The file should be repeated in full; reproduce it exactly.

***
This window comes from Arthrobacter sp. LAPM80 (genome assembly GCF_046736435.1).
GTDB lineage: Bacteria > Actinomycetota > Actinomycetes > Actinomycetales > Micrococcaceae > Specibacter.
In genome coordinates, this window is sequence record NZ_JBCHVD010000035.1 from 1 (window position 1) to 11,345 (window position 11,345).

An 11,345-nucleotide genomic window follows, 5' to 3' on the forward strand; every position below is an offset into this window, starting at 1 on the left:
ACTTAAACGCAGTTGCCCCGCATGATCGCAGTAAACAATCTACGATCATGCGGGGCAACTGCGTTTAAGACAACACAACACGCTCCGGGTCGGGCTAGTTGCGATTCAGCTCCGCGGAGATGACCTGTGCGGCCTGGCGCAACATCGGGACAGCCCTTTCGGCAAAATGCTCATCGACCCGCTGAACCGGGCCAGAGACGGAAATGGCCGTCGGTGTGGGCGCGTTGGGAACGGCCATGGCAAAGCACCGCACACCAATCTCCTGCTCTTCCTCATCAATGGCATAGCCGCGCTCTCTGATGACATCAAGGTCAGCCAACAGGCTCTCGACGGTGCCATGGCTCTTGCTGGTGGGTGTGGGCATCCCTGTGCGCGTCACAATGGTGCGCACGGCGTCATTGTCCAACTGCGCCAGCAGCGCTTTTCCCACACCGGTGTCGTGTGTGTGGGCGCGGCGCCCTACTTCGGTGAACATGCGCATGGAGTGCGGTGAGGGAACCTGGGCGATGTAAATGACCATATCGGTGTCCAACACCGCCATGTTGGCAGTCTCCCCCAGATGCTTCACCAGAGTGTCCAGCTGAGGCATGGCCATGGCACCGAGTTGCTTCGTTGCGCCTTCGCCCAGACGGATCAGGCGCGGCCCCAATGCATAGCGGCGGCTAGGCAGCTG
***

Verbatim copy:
This window comes from Arthrobacter sp. LAPM80 (genome assembly GCF_046736435.1).
GTDB lineage: Bacteria > Actinomycetota > Actinomycetes > Actinomycetales > Micrococcaceae > Specibacter.
In genome coordinates, this window is sequence record NZ_JBCHVD010000035.1 from 1 (window position 1) to 11,345 (window position 11,345).

An 11,345-nucleotide genomic window follows, 5' to 3' on the forward strand; every position below is an offset into this window, starting at 1 on the left:
ACTTAAACGCAGTTGCCCCGCATGATCGCAGTAAACAATCTACGATCATGCGGGGCAACTGCGTTTAAGACAACACAACACGCTCCGGGTCGGGCTAGTTGCGATTCAGCTCCGCGGAGATGACCTGTGCGGCCTGGCGCAACATCGGGACAGCCCTTTCGGCAAAATGCTCATCGACCCGCTGAACCGGGCCAGAGACGGAAATGGCCGTCGGTGTGGGCGCGTTGGGAACGGCCATGGCAAAGCACCGCACACCAATCTCCTGCTCTTCCTCATCAATGGCATAGCCGCGCTCTCTGATGACATCAAGGTCAGCCAACAGGCTCTCGACGGTGCCATGGCTCTTGCTGGTGGGTGTGGGCATCCCTGTGCGCGTCACAATGGTGCGCACGGCGTCATTGTCCAACTGCGCCAGCAGCGCTTTTCCCACACCGGTGTCGTGTGTGTGGGCGCGGCGCCCTACTTCGGTGAACATGCGCATGGAGTGCGGTGAGGGAACCTGGGCGATGTAAATGACCATATCGGTGTCCAACACCGCCATGTTGGCAGTCTCCCCCAGATGCTTCACCAGAGTGTCCAGCTGAGGCATGGCCATGGCACCGAGTTGCTTCGTTGCGCCTTCGCCCAGACGGATCAGGCGCGGCCCCAATGCATAGCGGCGGCTAGGCAGCTG